This article describes a ten-step process used by the United States Secret Service to build its Enterprise Architecture (EA) program. EA is the discipline that synthesizes key business and technical information across the organization to support better decision-making. The Secret Service program improves on the traditional approach to EA by going beyond the collection of voluminous information to synthesize and present it in a useful and useable format for decision-makers. It achieves this by using a clear framework, incorporating a three-tier approach to displaying the information, and drawing on principles of communication and design in a 10-step process.
enterprise architecture, secret service, information technology, strategic planning, investment management, knowledge management, information sharing, information visualization, Clinger-Cohen Act
About the author
Andrew Blumenthal is chief enterprise architect at the United States Secret Service. He is a certified enterprise architect (CEA) and project management professional (PMP) specializing in the implementation of best-practice information technology solutions. In addition to his work with the Secret Service, his two decades of professional experience include service at a range of leading public and private sector organizations, including the National Oceanic and Atmospheric Administration (NOAA); the United States Department of the Treasury; the Dreyfus Corporation; and International Business Machines (IBM). With an MBA in organizational behavior and a BBA in accounting, as well as numerous advanced certifications in IT, including CIO certification, Blumenthal has unique insight into the importance of IT to business success, and focuses on synthesizing IT practices with business needs, so as to provide demonstrated results in supporting the broader mission of the organization.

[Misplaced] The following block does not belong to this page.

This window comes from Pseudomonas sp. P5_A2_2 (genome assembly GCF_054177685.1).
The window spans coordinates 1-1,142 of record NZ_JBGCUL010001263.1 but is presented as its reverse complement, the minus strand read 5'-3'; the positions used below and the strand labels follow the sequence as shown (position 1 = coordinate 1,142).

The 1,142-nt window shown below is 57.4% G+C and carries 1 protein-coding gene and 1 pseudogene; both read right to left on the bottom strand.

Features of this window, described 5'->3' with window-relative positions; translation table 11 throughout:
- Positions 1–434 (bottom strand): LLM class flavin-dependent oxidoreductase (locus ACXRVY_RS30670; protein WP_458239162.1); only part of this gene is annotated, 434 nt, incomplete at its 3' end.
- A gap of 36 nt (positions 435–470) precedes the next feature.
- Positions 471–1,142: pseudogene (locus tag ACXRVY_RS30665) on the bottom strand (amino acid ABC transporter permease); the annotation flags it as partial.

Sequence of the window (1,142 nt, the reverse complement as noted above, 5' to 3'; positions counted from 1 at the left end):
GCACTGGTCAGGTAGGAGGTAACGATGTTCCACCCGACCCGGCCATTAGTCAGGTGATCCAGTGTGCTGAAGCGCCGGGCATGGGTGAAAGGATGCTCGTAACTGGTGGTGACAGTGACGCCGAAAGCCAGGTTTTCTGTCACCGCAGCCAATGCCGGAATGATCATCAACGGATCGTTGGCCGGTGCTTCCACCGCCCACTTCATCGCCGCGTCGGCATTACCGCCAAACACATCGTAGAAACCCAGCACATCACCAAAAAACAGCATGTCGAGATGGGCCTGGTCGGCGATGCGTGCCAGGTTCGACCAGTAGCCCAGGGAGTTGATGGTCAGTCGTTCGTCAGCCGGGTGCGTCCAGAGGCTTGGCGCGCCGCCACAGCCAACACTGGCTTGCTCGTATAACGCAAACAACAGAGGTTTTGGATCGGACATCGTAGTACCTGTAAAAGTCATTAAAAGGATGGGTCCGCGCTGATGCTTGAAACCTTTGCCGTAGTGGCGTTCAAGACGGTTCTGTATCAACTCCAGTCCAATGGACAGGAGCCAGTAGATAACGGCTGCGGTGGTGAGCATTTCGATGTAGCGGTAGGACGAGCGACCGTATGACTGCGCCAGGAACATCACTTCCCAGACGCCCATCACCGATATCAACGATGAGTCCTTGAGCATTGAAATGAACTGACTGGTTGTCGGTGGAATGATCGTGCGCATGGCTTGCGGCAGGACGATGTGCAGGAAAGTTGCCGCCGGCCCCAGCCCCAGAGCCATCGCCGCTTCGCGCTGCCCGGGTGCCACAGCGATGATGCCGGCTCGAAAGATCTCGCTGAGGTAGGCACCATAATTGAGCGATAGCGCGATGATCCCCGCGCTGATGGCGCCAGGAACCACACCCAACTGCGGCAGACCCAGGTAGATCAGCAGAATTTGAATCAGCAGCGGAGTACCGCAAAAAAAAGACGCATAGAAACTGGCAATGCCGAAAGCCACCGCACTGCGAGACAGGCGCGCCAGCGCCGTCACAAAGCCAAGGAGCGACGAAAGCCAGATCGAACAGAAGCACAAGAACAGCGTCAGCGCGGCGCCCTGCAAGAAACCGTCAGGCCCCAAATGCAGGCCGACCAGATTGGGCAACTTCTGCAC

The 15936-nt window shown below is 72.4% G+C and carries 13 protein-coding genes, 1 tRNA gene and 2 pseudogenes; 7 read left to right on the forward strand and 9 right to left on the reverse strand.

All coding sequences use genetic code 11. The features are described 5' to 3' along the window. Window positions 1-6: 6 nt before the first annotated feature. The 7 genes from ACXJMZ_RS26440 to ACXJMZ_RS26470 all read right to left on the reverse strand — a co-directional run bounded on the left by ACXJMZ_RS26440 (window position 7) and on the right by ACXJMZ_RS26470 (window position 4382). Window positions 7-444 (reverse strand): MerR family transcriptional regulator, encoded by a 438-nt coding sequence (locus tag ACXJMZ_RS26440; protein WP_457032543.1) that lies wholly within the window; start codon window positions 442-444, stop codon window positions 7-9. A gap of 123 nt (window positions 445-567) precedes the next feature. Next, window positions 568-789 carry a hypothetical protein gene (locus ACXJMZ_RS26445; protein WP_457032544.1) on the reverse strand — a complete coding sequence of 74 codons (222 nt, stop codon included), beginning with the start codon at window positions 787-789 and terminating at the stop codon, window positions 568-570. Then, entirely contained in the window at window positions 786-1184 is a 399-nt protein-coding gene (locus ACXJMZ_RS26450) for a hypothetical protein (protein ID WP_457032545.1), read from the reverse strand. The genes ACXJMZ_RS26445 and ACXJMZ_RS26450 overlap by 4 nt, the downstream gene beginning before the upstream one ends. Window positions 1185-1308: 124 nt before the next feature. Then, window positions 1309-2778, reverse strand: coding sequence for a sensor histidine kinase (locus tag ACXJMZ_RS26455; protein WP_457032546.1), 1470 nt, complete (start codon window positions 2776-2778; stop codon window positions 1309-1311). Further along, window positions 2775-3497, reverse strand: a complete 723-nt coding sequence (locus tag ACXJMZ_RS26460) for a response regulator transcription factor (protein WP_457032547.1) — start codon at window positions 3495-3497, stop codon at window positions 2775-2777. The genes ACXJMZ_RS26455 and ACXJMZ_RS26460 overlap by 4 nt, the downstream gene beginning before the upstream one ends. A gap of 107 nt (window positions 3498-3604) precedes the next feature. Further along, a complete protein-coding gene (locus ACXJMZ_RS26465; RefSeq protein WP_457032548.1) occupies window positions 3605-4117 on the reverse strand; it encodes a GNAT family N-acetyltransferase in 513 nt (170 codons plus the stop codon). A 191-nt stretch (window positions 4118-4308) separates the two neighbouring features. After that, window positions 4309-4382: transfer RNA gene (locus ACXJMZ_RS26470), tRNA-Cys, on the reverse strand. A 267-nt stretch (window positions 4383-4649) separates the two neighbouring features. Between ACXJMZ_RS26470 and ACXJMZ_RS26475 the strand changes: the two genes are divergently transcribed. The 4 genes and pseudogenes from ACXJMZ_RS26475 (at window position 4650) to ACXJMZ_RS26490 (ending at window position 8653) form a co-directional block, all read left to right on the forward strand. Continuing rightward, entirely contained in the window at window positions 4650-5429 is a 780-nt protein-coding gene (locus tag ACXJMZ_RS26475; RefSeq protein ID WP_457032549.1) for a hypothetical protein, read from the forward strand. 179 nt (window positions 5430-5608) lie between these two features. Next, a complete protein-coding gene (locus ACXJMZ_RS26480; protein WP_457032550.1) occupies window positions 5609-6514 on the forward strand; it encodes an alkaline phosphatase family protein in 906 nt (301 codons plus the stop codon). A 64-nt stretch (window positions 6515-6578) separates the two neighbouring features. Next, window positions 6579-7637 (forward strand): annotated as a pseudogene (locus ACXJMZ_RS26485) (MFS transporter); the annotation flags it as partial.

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Journal of Enterprise Architecture